What is a spiritual life and what are practices which create and nourish it? Presiding Bishop Michael Curry has created this introduction to a rule of life inviting us to turn, learn, pray, worship, bless, go and rest. The Kadosh team will facilitate this course. You can learn more at

Changes in People and Places

There are several changes that have occurred in St. Stephen’s staffing over the summer and in the use of our space. 

The position of parish administrative assistant has been eliminated.  A new joint position with the School, Main Campus Administrator, has been created.  Sylvia Swain has been moved to this new role.  The duties of the Main Campus Administrator will include hospitality to all who enter our campus, maintaining security, controlling the facilities calendar, managing our outside users, and coordinating the work of our volunteer office angels.  The duties of this role will be performed from the front desk so that there is always a person stationed to greet people and to answer the phones.  So if you have questions about booking a room for a class or meeting, calendaring your wedding or funeral, getting certified for Safeguarding God’s Children or People, getting a key or access code, ordering supplies, prices for space rental for meetings of outside groups, contact Sylvia Swain.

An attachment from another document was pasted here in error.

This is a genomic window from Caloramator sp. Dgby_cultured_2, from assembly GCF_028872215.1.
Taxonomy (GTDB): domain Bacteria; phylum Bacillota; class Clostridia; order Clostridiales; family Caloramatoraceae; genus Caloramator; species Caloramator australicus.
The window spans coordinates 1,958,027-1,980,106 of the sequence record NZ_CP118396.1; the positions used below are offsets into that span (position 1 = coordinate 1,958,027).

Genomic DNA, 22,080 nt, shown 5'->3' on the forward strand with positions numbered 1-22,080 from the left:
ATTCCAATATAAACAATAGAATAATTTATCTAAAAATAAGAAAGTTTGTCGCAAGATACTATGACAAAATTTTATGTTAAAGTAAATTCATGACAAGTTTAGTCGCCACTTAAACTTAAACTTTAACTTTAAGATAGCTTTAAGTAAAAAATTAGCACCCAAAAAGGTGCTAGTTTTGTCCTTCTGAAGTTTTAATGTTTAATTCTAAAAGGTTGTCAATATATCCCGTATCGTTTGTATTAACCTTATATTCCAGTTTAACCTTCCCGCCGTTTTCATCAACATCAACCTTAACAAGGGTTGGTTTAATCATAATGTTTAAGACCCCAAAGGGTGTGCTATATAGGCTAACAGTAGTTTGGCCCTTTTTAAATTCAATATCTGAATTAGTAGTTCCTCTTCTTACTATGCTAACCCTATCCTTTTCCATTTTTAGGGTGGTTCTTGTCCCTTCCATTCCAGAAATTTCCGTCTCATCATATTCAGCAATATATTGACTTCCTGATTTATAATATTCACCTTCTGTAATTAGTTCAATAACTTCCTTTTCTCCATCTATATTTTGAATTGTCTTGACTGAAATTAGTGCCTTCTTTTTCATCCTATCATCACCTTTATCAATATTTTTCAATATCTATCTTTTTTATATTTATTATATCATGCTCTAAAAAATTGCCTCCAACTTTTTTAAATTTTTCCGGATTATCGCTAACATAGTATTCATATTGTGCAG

A new workroom has been created on the first floor to allow staff and faculty a central location to get their mail, make copies, and execute projects.  The office angels will also use this space.  Office supplies will also be maintained here. 

The Sexton position has also changed.  The Church and School have contracted with Educlean to clean our campus.  This has allowed the sexton position to become focused on maintenance of the campus, in conjunction with our Maintenance Supervisor.  John Veillon will continue to help with the set up of events and on Sunday mornings, but the bulk of his duties will be on maintenance and not cleaning. If you have questions or concerns about items that need to be fixed or cleaned, contact Juan Rodriguez, our Campus Maintenance Supervisor.  He communicates directly with the custodial services company.  John Veillon is the member of our staff who is responsible for weekend set up and take down, making coffee, and ensuring contact with first responders.